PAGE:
WHATEVER THE TRUTH ABOUT RUBBISH IN RIO, THE OLYMPICS HIGHLIGHTED THE PROBLEM OF MARITIME POLLUTION. NOW A DUTCH FOUNDATION HAS A SOLUTION
All talk of debris-strewn courses stopped the minute the competition started in Rio. As is so often the case, the build-up to any Olympics brings out the worst negative press, from claims that the concrete wasn’t dry to calls to move the venue. This time it was the water quality that made the biggest headlines.
But like all Games, when the flag dropped, the competition started.
It is unlikely that we will know for some time (if at all) whether the risk of rubbish strewn across racecourses was a reality that compromised the racing.
But there was little said by those most affected – the competitors. Olympic-level mind games meant they were unlikely to speak out before the event. Like ignoring the strong winds and breaking waves outside the harbour at a National championships, remaining tight-lipped not only focuses the mind, it makes you looked relaxed and confident, which in turn helps to spook your opponents.
In Qingdao in 2008, the course was so thick with weed you felt you could almost walk across the bay. Yet each day, largely thanks to the efforts of hundreds of local fishermen with pitchforks each day, the show went on as planned. Few people mentioned it other than journalists.
In Rio, boats did seem to snag items in the water on a few occasions. Whether this was debris or weed is difficult to know. But the truth is that all of us who race have been tripped up at home or abroad by something at some time, be it animal, mineral or vegetable.
What Rio has done, however, is to draw further attention to the plight of our oceans and the need to clean them up. The America’s Cup and Volvo Ocean Race are among the major sailing events which regularly hold beach clean days to raise awareness and do something practical too.
But away from the hotbed of competition, a device has been launched that is aimed at taking offshore litter collection to a different level.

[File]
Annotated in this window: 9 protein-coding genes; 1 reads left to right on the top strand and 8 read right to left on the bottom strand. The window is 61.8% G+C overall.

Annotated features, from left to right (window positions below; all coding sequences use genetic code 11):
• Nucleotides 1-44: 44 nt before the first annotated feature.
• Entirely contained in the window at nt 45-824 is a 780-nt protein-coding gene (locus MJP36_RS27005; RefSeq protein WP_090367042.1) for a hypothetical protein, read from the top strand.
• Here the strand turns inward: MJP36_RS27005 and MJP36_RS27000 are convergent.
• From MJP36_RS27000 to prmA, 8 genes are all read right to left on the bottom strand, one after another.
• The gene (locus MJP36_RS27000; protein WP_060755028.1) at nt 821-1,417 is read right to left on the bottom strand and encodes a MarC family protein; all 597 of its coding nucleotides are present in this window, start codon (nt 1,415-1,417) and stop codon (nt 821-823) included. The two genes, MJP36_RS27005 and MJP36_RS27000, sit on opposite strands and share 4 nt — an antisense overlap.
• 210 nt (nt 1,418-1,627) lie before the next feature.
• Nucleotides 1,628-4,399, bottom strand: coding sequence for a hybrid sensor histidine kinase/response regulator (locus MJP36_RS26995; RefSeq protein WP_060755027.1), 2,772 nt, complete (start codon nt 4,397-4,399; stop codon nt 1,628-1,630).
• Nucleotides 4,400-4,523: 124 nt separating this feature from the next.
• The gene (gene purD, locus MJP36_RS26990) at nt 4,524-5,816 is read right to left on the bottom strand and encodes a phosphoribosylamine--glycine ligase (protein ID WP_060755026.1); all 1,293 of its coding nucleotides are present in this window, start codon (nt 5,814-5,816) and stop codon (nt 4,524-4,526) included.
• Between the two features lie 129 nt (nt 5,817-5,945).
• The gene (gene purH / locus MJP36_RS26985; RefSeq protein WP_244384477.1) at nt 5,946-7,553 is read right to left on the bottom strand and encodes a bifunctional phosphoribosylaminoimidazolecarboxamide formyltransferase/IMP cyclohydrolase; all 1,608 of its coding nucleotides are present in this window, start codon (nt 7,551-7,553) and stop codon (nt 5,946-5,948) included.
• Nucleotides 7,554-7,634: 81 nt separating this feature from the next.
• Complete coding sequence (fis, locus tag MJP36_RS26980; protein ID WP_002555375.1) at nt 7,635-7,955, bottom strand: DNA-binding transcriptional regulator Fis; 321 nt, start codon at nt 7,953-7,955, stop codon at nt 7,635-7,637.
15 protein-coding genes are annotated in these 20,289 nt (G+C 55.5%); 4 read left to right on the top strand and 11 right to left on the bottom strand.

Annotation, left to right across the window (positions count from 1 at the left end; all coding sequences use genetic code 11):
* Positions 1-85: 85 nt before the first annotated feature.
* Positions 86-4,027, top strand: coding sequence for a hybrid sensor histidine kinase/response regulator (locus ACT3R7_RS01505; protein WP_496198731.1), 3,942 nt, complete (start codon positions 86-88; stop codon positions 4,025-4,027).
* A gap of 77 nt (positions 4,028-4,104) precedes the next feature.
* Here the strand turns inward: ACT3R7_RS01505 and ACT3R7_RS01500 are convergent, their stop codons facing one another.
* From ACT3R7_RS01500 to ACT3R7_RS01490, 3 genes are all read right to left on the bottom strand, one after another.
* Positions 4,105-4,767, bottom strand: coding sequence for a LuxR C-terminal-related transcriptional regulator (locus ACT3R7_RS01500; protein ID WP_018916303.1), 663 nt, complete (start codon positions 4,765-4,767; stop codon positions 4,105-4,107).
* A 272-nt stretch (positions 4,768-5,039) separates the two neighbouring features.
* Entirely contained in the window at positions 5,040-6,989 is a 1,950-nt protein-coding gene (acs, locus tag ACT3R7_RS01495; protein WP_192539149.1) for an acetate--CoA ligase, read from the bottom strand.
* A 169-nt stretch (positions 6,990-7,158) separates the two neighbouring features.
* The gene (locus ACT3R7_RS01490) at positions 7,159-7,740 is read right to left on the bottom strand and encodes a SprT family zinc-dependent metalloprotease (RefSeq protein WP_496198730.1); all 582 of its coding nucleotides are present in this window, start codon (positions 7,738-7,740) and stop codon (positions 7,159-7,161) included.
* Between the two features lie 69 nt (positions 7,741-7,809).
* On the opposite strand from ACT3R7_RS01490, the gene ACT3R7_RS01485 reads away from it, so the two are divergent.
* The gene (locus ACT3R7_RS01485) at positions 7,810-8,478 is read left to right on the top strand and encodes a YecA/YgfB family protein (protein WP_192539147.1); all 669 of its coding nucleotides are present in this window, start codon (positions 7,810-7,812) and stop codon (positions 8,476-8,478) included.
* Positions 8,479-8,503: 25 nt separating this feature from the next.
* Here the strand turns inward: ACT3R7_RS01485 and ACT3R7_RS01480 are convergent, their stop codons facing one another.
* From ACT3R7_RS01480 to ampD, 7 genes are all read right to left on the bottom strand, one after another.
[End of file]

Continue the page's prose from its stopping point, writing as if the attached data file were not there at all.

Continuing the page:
A Dutch foundation called Ocean Cleanup has recently unveiled what it claims to be the first ocean clean-up system. The device is a giant floating barrier anchored to the sea bed. Underneath the floating tubes on the surface hangs a solid yet flexible screen to help catch any debris floating just under the surface.
It doesn’t sound like rocket science and nor is it. But it’s the scale of the project that is surprising.
‘A single 100km installation can catch almost half the Great Pacific Garbage Patch in ten years,’ the foundation claims on its website. All very impressive, although I wouldn’t want to get on the wrong side of the barrier and have to sail around its ends. It’s tricky enough altering course around some of the large fishing nets that ‘don’t exist’ off the west coast of Ireland.
“A 100KM RUBBISH BARRIER SOUNDS IMPRESSIVE BUT I WOULDN’T WANT TO BE ON THE WRONG SIDE AND HAVE TO SAIL AROUND ITS ENDS”
North Sea prototype
After a feasibility study, Ocean Cleanup tested a scale model in 2015. Now it has launched an experimental prototype in the North Sea. At 100m long, this barrier is considerably shorter than the final product and doesn’t even seek to clean up the area where it is being deployed, 23km off the coast of the Netherlands. Instead the prototype will be used to measure the loads involved in the structure in order that the full-scale barrier can be engineered to withstand the rigours of the weather and endure a ten-year ocean deployment.
Once the structure has been tested in the North Sea, the plan is to deploy a full-scale version in the Pacific in 2017 and start the clean-up in 2020 in the North Pacific, which the team highlights as the location of one of the highest concentrations of plastic pollution.
So, if you’re cruising the North Sea this summer and come across a long sausage-like structure at sea, make a mental note. If you stumble across it in the Pacific in a few years, you may well be making a course alteration that could require several days. But at least it will be in a good cause. Who knows, it may even help avoid more negative headlines before the 2020 Games in Tokyo.